Sunday, August 6, 2017

Transfiguration: The kingdom of heaven is revealed



In last week's reading, the kingdom of heaven was hidden: a mustard seed invisible in a field, a speck of yeast, a buried pearl.

This week, the kingdom of heaven is in plain sight: and it's too much for mere mortals. 

In our Exodus reading, the Israelites and Moses' own brother run away at the sight of his radiant face after he comes down the mountain from his chat with God. They are only able to look upon Moses' bare face for short periods of time when he shares with them messages from God. The rest of the time, Moses is veiled, his face concealed, hidden, for it is too much for the people to live with. "It" being the reflection of God's glory, or, as I like to think of it, overwhelming divine love.

In Luke's gospel, Peter, John and James witness Jesus' face change and his clothes become dazzling white. Radiant. That and the descending cloud of God and God's voice sends them tumbling down the mountain. Well, that's how it is pictured in iconography -- these otherwise serious apostles upside down, and one even loses a sandal.

In Exodus, Moses is terrifying. In the canonical gospels' story of the Transfiguration, God's voice is terrifying. Hmm, where else have we seen someone being counseled: "Do not be afraid"? (Which Jesus says in the Matthew version of this story, 17:7) 

Oh yeah. Angels. Angels always begin their pronouncements with "Do not be afraid." These messengers of God are not just bringing the divine word, but like Moses, have been in the presence of God. And if you read some of the other books in the Hebrew bible (and Revelation), angels are pretty scary to look upon.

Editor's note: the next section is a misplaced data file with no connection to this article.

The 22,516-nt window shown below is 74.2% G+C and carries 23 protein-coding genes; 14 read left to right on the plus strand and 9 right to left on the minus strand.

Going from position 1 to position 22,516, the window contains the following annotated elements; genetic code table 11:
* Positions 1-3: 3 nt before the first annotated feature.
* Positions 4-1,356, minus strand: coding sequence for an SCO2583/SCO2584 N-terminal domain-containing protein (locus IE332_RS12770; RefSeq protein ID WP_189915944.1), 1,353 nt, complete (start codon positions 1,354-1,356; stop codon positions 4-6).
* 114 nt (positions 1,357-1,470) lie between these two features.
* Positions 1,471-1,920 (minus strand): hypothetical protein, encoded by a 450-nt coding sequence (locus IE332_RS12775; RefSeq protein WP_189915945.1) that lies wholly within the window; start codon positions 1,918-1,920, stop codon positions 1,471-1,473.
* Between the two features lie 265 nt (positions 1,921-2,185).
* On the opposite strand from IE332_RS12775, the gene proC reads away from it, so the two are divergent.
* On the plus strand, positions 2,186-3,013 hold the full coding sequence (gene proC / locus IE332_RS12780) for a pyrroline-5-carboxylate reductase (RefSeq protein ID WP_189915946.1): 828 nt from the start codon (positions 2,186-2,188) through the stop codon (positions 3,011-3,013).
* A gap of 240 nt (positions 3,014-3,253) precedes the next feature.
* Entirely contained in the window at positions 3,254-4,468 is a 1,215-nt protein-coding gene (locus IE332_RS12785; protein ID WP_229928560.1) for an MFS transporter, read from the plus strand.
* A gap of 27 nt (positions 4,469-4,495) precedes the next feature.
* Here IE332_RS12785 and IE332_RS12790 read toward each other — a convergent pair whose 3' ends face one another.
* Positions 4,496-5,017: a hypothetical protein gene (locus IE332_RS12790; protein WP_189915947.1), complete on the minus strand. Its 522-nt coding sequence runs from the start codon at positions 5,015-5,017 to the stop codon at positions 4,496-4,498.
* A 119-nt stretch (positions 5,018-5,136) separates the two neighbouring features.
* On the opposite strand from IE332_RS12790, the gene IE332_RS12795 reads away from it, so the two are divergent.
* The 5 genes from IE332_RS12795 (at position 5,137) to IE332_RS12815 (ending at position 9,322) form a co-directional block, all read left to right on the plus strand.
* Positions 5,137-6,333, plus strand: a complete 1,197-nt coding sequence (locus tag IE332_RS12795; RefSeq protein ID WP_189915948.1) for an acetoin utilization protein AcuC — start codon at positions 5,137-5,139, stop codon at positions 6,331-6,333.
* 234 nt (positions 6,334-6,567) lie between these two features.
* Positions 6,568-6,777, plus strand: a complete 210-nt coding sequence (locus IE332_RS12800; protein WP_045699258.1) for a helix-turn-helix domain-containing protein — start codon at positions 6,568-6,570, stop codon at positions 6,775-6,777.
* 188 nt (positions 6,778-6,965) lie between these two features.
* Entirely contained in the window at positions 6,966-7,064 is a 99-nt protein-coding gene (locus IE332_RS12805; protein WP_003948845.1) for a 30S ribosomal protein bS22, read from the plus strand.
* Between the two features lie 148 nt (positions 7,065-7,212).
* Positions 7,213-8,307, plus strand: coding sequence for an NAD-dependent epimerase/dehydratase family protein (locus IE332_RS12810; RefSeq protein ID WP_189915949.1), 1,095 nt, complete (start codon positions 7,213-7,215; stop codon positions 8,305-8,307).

One theologian, William Propp, thought that the Hebrew word to describe Moses’ radiant face actually meant it had been disfigured. Luke doesn’t use the Greek for “transfigured” (like the other two synoptic gospels) but the Greek word meaning “became other”. Was his intention to show Jesus in that moment as wholly divine? Can the presence of God re-create us?

Why would the kingdom of heaven, the sight of God, be so terrifying, so overwhelming?

Is it because for that moment our encounter with God is completely out of our control? (but honestly has it ever been in our control, how we deal with God?)

Is it because of what we see in God's reflected glory? What we, made God's image, have to change in ourselves to bring this new kingdom to being? What we have to say yes to? *Who* we have to say yes to?

In 2 Peter, the letter's author talks of the day when the morning star rises in our hearts. The day when God comes to us and transfigures us.

Such a faint light, compared to God's radiance -- but still a response, a response to the gift of the Holy Spirit and the gift of God's love.

The disciples in this portion of the Gospel take this revealed glory, this moment of unadulterated God-glory, this hint of the promised new heaven and new earth .... and say nothing.

Once more, the kingdom of heaven is hidden. The three disciples say nothing about this until after Jesus' death and resurrection.

I wonder if, in those days between transfiguration and crucifixion, that they, like Mary, treasured these things in their hearts, as if what they had seen was the wondrous morning star?


Sources:
Commentary on the Torah by Richard E. Friedman
"Who Is Jesus to Us?, The Transfiguration (A, B, C) -- 2014" by Rev. Anjel Scarborough, Sermons that Work, The Episcopal Digital Network

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